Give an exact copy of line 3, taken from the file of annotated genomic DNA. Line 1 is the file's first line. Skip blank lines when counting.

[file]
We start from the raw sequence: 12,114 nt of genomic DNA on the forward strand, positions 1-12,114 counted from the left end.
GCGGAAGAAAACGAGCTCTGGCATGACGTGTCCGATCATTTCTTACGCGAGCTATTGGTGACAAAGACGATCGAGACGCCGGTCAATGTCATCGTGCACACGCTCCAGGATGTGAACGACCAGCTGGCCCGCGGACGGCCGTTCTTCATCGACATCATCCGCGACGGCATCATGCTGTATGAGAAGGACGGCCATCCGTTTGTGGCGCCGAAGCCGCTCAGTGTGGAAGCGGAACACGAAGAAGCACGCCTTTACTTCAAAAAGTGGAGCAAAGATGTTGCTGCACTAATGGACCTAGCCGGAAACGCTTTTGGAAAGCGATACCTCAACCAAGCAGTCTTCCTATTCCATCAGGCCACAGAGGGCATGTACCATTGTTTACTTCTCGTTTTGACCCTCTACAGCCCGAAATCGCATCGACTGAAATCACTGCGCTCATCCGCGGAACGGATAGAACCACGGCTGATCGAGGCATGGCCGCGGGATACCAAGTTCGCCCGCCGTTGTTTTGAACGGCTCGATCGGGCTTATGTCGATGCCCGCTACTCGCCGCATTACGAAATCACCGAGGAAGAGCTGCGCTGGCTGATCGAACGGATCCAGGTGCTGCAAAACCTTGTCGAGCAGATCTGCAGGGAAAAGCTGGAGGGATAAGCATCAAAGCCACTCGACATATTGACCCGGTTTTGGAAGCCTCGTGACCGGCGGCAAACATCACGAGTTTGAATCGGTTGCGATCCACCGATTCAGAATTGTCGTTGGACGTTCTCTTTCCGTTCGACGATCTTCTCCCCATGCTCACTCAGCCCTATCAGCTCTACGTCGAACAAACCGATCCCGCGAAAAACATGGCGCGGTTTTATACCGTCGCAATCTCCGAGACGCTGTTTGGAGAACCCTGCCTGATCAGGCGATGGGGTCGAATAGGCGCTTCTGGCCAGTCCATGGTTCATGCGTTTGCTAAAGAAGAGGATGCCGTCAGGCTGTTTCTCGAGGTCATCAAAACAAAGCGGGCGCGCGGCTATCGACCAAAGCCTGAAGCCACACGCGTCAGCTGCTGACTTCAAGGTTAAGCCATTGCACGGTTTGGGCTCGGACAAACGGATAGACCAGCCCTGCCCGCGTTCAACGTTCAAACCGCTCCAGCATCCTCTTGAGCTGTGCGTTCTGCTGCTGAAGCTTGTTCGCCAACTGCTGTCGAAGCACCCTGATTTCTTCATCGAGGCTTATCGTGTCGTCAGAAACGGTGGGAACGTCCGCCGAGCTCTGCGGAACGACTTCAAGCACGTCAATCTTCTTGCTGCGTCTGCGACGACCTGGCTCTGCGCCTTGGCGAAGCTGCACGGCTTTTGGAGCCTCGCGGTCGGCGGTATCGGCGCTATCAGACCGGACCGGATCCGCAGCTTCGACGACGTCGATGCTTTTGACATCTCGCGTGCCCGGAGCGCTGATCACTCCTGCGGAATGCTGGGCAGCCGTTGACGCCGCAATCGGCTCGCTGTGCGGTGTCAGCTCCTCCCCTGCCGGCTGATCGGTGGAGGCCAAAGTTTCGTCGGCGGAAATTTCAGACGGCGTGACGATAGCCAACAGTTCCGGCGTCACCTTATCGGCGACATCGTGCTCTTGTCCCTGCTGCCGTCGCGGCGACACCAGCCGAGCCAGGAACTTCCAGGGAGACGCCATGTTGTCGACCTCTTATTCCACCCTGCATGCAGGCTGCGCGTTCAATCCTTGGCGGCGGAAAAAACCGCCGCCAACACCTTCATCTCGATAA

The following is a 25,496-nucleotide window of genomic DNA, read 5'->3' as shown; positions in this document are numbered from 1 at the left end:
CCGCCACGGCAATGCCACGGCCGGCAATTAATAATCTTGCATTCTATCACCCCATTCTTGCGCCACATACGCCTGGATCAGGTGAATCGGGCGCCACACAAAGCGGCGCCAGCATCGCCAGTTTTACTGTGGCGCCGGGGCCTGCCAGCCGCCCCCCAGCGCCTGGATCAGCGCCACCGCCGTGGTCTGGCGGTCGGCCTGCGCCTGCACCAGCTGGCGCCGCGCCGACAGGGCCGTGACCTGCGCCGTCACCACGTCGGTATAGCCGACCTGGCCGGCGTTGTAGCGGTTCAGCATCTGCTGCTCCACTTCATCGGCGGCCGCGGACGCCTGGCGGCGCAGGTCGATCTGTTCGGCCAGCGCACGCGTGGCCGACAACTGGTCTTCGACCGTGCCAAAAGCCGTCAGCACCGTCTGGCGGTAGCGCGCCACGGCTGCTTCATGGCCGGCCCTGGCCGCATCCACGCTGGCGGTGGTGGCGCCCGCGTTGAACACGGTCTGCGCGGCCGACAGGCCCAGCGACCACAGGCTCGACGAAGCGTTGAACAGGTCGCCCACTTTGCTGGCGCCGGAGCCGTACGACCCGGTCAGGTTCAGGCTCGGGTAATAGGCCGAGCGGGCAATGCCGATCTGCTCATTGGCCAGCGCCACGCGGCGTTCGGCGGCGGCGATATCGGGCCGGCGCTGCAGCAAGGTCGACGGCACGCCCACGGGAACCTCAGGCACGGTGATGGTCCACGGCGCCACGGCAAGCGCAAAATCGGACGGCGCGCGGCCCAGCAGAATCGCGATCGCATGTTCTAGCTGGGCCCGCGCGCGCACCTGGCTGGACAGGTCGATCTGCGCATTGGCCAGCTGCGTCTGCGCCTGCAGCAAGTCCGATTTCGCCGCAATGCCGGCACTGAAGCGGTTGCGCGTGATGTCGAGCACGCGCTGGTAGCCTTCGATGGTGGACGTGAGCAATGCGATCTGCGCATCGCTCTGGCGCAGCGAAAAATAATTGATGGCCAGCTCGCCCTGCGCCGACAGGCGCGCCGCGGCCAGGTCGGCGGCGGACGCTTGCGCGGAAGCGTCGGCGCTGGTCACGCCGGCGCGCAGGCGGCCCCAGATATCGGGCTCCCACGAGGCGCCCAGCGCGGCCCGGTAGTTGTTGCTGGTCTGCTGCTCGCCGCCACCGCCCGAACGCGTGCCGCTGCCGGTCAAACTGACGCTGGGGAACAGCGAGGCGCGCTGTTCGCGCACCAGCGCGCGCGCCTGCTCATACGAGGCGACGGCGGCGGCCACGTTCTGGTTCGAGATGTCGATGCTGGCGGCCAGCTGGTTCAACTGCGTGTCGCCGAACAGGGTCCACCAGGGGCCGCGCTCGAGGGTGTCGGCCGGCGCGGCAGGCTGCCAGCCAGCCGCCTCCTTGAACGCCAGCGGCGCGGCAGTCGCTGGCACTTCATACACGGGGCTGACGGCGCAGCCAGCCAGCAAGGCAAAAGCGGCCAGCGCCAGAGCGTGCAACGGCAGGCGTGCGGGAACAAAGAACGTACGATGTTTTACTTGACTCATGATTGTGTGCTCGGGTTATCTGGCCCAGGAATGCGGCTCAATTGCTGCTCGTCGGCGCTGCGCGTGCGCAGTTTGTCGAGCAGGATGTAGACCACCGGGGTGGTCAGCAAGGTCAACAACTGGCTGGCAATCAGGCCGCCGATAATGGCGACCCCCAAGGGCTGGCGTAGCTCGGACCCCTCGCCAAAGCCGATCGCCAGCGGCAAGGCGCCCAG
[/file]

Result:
The following is a 25,496-nucleotide window of genomic DNA, read 5'->3' as shown; positions in this document are numbered from 1 at the left end: